Nairobi, Kenya, February 5, 2016 – On 4-5 February, the African Population and Health Research Center helped 139 girls in Nairobi slums open the door to a better future. These young women, from Viwandani and Korogocho, have earned a modest stipend to help them enter secondary school and Form One thanks to their hard work in achieving more than 250 marks on their Kenya Certificate of Primary Education (KCPE) exams.
“I am overjoyed to see the smiles on the faces of these young girls today,” said Dr Benta Abuya, a research scientist who led the Improving Learning Outcomes and Transition to Secondary School project for APHRC for the past three years, at a ceremony in Viwandani on 4 February. A second event will be held today, 5 February, in Korogocho at the Chiefs Camp in partnership with Miss Koch Kenya.
“These smiles are the result of hard work and demonstrates that secondary school is not just for the elite,” added Dr. Abuya. “We provided support to these girls and their families; the rest was up to them and their success is well-earned.”
More than 1,000 young women from these compromised environments participated in the three-year study that aimed to demonstrate that after-school support, mentoring and engagement with families could result in positive learning outcomes including improved marks in English and mathematics.
The urban slum environment is fraught with challenges and pitfalls, and no one is as vulnerable to these challenges as girls and adolescents. From temptations of drugs and alcohol to a burden of household chores and fear of sexual violence, girls are confronted daily with opportunities and responsibilities that make schooling and homework a lesser priority. By providing girls with coaching, academic support and mentoring, APHRC’s intervention demonstrated that a hand up can be more rewarding than a handout.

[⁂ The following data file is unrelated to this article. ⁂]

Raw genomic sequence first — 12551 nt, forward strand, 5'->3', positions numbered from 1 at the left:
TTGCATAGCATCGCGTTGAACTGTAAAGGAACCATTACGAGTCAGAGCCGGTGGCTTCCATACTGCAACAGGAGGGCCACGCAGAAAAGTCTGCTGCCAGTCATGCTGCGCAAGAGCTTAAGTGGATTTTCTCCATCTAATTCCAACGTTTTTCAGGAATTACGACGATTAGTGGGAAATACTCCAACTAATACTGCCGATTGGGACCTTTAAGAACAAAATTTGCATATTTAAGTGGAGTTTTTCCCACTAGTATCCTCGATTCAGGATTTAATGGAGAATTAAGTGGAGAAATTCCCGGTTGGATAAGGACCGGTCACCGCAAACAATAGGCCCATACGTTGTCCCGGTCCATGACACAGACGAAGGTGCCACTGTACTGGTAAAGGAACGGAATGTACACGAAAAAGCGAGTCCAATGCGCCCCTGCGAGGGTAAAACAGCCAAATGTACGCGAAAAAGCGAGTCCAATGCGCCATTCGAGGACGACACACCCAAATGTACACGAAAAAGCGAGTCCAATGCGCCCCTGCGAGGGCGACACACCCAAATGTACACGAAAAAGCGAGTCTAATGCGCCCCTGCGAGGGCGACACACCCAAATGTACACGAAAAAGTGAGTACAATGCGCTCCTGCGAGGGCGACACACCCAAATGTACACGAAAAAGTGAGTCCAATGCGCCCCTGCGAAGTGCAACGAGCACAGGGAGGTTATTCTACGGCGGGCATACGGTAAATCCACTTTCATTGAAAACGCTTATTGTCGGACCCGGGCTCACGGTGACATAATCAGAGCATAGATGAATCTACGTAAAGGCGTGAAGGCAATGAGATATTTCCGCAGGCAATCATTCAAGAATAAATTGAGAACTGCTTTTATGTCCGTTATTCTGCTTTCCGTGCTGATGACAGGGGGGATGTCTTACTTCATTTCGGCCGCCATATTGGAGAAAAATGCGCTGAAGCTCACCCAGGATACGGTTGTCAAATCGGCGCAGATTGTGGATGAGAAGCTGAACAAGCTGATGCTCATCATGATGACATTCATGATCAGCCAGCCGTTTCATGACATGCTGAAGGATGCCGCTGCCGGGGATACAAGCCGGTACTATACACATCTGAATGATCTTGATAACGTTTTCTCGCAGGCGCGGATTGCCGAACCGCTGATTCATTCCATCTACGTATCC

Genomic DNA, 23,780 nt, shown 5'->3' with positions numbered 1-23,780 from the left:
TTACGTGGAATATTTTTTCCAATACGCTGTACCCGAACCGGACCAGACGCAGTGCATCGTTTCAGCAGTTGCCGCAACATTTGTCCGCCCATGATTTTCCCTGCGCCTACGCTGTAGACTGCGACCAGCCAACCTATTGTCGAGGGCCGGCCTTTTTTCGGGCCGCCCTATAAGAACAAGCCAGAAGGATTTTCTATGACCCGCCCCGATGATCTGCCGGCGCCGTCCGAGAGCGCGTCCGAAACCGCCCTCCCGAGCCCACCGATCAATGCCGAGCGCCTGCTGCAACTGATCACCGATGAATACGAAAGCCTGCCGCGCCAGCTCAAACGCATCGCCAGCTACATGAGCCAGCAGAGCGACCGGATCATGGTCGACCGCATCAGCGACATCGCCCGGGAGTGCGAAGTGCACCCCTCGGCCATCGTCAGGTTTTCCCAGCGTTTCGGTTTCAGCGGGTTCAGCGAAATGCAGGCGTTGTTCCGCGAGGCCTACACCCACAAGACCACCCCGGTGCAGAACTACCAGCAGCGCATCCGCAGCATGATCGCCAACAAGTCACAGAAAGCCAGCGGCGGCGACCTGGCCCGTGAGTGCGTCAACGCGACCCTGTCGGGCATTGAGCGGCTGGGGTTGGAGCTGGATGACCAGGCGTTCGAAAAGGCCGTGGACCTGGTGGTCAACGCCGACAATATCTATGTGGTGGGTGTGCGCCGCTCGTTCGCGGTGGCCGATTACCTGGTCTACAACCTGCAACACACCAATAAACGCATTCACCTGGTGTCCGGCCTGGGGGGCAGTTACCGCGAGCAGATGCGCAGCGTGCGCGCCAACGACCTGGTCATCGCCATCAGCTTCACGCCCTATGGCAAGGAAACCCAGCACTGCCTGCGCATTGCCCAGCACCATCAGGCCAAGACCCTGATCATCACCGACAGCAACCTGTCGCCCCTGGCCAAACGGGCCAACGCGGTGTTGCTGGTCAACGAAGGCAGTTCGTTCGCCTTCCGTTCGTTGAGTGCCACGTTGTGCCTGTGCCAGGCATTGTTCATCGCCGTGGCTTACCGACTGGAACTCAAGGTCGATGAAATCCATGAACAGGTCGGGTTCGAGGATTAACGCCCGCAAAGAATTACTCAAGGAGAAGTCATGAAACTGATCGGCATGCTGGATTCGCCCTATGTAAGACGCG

“The exciting thing about this research is that it showed that despite the multiple challenges of living in a slum environment, dreams can still flourish and access to education can still be a reality,” said Dr Abuya. “It also showed that families want to provide as much support as they can to their daughters – they just need to have the tools to do so.”
“This project is a golden opportunity for our people and I am so proud of the girls who have made it here today,” said Jack Mbiso, sub-county commissioner for Makadara, during the Viwandani celebration. “I challenge all of you to make use of this opportunity to get a better education. I hope you will come out of secondary schools better people, get a better life for yourself, and uplift the living standards of your families and neighbors in this community.”
Mentoring and coaching for the 1,000 girls enrolled in the study was provided by two community-based partners: U-Tena in Viwandani and Miss Koch in Korogocho. These two groups were instrumental in supporting the girls and their families, helping to form lasting relationships that the girls will rely on as they enter the next chapter of their academic lives.
A second phase of the intervention study is planned to begin in April 2016, and due to the success of the past program, will be extended to enroll boys aged 12 years in the same communities. It is hoped that the enhancements included in the intervention, including mentoring in life skills and support for families with counseling discussions, will be more widely adopted to give even more young people from Nairobi’s slums the chance of further education.
“With support and encouragement from their families and communities, these girls have opened themselves to new opportunities,” said Dr. Abuya. “We owe it to all girls, and boys, to help them find such opportunities for themselves and hope that the development of public school curriculums in Kenya will incorporate some of the lessons learned from our approach.”
APHRC has developed a series of still images and audio testimonies for media houses interested in pursuing this story. For more information, please contact Daniel Adero, firstname.lastname@example.org or +254 720778155.